Find out more about Irish charities with this new database

Benefacts.ie provides information on the work and funding of the not-for-profit sector in Ireland

Find out more about Irish charities with this new database

Minister for Expenditure & Public Reform Paschal Donohoe and Patricia Quinn MD of Benefacts | Via: Photocall Ireland

A new website has been launched which aims to deliver greater public transparency on the work and funding of Ireland’s non-for-profit sector.

Benefacts.ie is a free online information portal containing data on 18,600 non-profit organisations.

The database includes information on all registered charities plus thousands of other NGOs, including education institutions, social enterprises and sports and professional bodies. 

This is the breakdown of the charities by sector as of May 2016:

Image via: Benefacts.ie

Benefacts itself is a non-profit organisation and was established in 2014 to promote transparency and accessibility of Irish nonprofits.

Over the past two years, Benefacts has worked in cooperation with a variety of regulators, such as the Companies Registration Office and Charities Regulatory Authority, to gather publicly accessible data for inclusion in the database.

The kind of information that can be accessed about individual organisations includes names of directors and/or trustees, income and turnover, number of employees and sources of funding.

Benefacts.ie also identifies the distribution of nonprofits by location and sector, and provides overall tables of income sources.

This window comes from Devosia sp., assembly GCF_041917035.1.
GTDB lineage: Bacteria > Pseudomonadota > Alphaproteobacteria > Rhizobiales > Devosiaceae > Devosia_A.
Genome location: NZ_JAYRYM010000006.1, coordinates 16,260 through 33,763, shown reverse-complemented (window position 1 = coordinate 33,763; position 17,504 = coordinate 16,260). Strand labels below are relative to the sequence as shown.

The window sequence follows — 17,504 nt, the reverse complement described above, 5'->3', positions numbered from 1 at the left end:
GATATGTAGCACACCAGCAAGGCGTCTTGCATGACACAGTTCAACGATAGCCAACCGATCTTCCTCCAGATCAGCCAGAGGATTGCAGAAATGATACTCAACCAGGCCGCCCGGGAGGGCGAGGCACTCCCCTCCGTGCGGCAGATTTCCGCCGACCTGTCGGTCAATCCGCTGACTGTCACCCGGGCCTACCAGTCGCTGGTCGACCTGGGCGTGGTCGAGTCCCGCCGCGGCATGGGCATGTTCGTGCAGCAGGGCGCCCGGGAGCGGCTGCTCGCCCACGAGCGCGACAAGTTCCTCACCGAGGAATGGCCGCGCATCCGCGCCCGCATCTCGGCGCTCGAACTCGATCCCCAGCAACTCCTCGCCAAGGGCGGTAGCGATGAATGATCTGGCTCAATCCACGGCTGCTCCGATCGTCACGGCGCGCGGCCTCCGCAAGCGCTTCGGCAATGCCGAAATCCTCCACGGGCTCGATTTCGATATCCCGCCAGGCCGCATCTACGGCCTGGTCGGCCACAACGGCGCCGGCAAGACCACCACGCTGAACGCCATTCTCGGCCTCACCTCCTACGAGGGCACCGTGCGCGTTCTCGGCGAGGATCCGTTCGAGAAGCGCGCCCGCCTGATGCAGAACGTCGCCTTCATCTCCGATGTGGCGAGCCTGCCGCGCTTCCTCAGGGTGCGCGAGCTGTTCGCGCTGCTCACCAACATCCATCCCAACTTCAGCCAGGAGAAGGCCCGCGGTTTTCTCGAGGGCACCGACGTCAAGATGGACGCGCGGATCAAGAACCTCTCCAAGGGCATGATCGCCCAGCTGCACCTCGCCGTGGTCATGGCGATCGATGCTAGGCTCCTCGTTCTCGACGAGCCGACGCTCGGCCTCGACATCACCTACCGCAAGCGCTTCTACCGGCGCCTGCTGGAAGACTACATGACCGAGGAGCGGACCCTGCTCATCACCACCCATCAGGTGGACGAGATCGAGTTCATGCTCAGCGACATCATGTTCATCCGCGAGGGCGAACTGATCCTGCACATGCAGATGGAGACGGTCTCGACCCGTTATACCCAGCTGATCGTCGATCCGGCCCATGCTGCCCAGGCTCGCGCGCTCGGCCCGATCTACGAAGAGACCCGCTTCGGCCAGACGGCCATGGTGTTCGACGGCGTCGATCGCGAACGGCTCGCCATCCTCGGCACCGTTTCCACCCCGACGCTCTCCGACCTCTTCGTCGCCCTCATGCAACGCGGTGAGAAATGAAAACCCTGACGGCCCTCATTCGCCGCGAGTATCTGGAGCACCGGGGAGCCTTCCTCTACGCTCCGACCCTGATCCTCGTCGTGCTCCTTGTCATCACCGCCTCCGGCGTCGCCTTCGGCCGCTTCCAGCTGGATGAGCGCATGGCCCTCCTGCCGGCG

Geographic Distribution of nonprofits | Image: Benefacts.ie

Based on reported financial information provided by 7617 Irish nonprofits, 48.49% of their total income in 2014 was derived from public sources. This amounts to €3.4bn.

The salaries of charity CEOs have caused controversy in recent years so the benefits of increased transparency in the sector are clear.

The database released this morning does not provide salary figures, however, as they rely on information provided by the organisations to various regulators.

Charities have not been required to disclose this information in their financial statements but that could change due to new standards being introduced this year.

Speaking at the launch today, Benefacts founder Patricia Quinn said: “We set out to build something which will transform the accessibility and transparency of a sector that has, until now, been hidden in plain view”.

“We present the maximum amount of available data in a neutral and impartial way, to support better-informed decisions, to help build public trust, and reduce the cost of doing business with government.”

The organisation actively encourages others to use the data and plans to grow the range of its database from other regulator sources during the next two years.

Minister for Public Expenditure and Reform, Paschal Donohoe emphasised the importance of the database.

“Greater openness, transparency and improved accountability are at the core of our vision for Benefacts and this database will provide Government with the infrastructure necessary to underpin a higher quality assessment of public spending”.

“I am strongly supportive of Benefacts and believe that it will significantly enhance the effectiveness of Government’s interaction with the not-for-profit sector, delivering major benefits to us all in terms of transparency, governance, regulation and policy making.”